Saturday, February 18, 2017

San Ramon Street Sighting - 1984 Ford Mustang SVO

If you like grey Foxbody Mustangs, you're in luck this week. After an '87 GT coupe, here's the second one, a 1984 Mustang SVO.

The SVO was one of Ford's attempts to combat European and Japanese sporty cars in the mid-1980s. They made liberal use of the turbocharged 2.3 liter four-cylinder engine as an alternative to old school V8 power in the Thunderbird Turbo Coupe, Mercury Capri Turbo RS and Merkur XR4Ti. A Mustang GT Turbo was also available for a time. But the most special Mustang in the showroom in 1984 was the SVO.

Ford's Special Vehicle Operations department produced a Euro-flavored Foxbody with unique front end, taillights, hood, rear quarter window sail panels and flat faced alloy wheels with five-lug hubs (most Fox Mustangs had four lugs stock). Buyers could choose a biplane rear wing spoiler reminiscent of the rally-bred Ford Sierra Cosworth. This one has no wing at all, suggesting that the original piece was removed, perhaps to suit the taste of an owner who didn't like the controversial biplane.

The SVO features an offset hood scoop that actually works, feeding the intercooled turbo four fresh air. The intercooler was a special feature for the SVO (at the time) and was not installed on the Thunderbird, Mustang, Capri or Merkur. It produced 175 horsepower in its inaugural year. A V8 Mustang GT made 165 and the non-intercooled 2.3 turbo GT made 145, roughly the same as a T-Bird Turbo Coupe. Driver-focused goodies include full gauges, pedals optimized for heel-toe shifting and a speedometer that indicated up to 140 mph (but only featured numbers up to 85).


Fewer than 10,000 SVO Mustangs were sold between 1984 and '86. The car was improved every year with more power, and received a facelift halfway through 1985 that gave the car composite flush fit headlamps in place of the deep-set sealed beams seen here. A lot of proven racing knowledge and technology went into these cars. Unfortunately the technology of forced induction and small displacement was overshadowed by the venerable 5.0 V8 once gas prices were cheap again. By the time the SVO ended its run, the GT was ready with a fresh new front end and 225 horsepower. The SVO faded into relative obscurity. Ford recently brought back a 2.3 turbo for the Mustang though, and not strictly as an economy choice. An EcoBoost Mustang makes 310 hp. I love the sound of a proper 5.0 but it's tough to argue with a turbo four-pot making those numbers.

Photographed August 2016

Thursday, February 16, 2017

San Jose Street Sighting - 1987 Ford Mustang GT

One of my best friends has a birthday today, so we're going to honor him with a feature of one of his favorite cars. He loves 1979-93 Foxbody Mustangs. Now these cars are still a dime a dozen in California, but there are some problems. Most of them have been ridden hard and/or modified within an inch of their life, and many look like the example seen here. That's not really why I photographed this car. I shot it because Medium Gray Metallic over Titanium with an electric blue accent stripe is my buddy's favorite color combination for these cars, and from what I've seen it's a rather rare paint scheme.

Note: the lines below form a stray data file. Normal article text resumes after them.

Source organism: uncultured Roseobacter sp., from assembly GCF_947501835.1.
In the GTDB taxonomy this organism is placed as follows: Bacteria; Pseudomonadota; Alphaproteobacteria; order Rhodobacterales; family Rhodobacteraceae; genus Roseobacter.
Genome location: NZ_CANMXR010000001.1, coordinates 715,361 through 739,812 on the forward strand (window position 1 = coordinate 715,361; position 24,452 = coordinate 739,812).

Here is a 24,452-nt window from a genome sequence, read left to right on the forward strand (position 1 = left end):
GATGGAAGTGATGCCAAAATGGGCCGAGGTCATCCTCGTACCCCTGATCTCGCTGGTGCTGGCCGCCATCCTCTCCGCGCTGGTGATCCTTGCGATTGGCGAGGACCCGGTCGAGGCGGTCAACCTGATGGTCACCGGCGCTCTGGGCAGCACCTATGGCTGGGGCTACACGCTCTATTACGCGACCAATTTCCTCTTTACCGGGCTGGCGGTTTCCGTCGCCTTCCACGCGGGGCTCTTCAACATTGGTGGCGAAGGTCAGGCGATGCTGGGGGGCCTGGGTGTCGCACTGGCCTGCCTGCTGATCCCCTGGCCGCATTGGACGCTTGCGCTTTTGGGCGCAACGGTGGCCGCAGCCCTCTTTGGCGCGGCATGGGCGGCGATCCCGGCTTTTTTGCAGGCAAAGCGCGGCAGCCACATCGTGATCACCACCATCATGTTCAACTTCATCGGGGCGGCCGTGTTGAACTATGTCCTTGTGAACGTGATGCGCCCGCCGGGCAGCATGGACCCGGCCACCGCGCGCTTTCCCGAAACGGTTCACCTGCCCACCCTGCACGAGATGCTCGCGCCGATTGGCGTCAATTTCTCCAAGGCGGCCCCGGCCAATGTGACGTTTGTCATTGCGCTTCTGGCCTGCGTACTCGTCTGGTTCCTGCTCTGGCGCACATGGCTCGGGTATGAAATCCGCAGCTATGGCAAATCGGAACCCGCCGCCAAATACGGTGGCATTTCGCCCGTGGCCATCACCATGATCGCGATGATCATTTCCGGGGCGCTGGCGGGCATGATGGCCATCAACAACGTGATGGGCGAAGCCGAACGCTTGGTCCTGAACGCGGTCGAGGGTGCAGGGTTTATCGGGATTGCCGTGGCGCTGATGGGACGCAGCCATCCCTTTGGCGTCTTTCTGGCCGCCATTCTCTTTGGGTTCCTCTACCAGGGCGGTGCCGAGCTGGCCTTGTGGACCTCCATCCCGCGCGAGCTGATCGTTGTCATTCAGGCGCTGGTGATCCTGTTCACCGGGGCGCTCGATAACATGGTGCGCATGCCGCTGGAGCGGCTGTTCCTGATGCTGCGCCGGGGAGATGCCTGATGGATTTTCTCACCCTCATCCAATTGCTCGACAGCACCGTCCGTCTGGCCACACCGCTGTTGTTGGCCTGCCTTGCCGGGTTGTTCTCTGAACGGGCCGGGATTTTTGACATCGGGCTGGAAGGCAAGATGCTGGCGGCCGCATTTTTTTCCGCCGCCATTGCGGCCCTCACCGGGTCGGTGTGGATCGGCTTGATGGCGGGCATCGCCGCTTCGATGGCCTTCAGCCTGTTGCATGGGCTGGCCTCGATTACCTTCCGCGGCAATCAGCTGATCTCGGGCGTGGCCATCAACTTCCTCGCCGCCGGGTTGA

My friend asked me to shoot the car because it had been sitting for a while and was getting to be in sad shape. The donut spare on the rear wheel was new since the last time I'd seen the car and the tags were expired. I told my friend he should leave a note under the wiper in case the owner would be willing to sell it. Unfortunately this occasion was the last time I saw the car and its fate remains unknown. The photos document the car the best I could at the time.


As Mustang GTs go, this one was pretty nice when it was younger. It's an automatic car with a pop up sunroof. Obviously the enthusiast's (and my friend's) choice would be the five-speed manual, but I at least would be happy with the auto. It looked to me as though most of the car's problems stemmed from sitting outdoors for years on end. I ran the license number through the state smog records and it had never failed emissions (though it was last tested in 2011). Assuming the mechanicals were still good, and the rust only on the surface, it would be an easy restoration project. Virtually everything needed to bring a Foxbody back to life is readily available, even to make it better than new. It would be awesome to see this car looking like this again.

Photographed October 2016

Tuesday, February 14, 2017

Alameda Street Sighting - 1951 Dodge Coronet

In my final post of 2016 I said I hoped to be more active in the new year. Here we are halfway through February and nothing to show for myself. So in recognition of Valentine's Day and to show my loyal readers some love, here's a pink 1951 Dodge Coronet coupe I ran across in Alameda last year.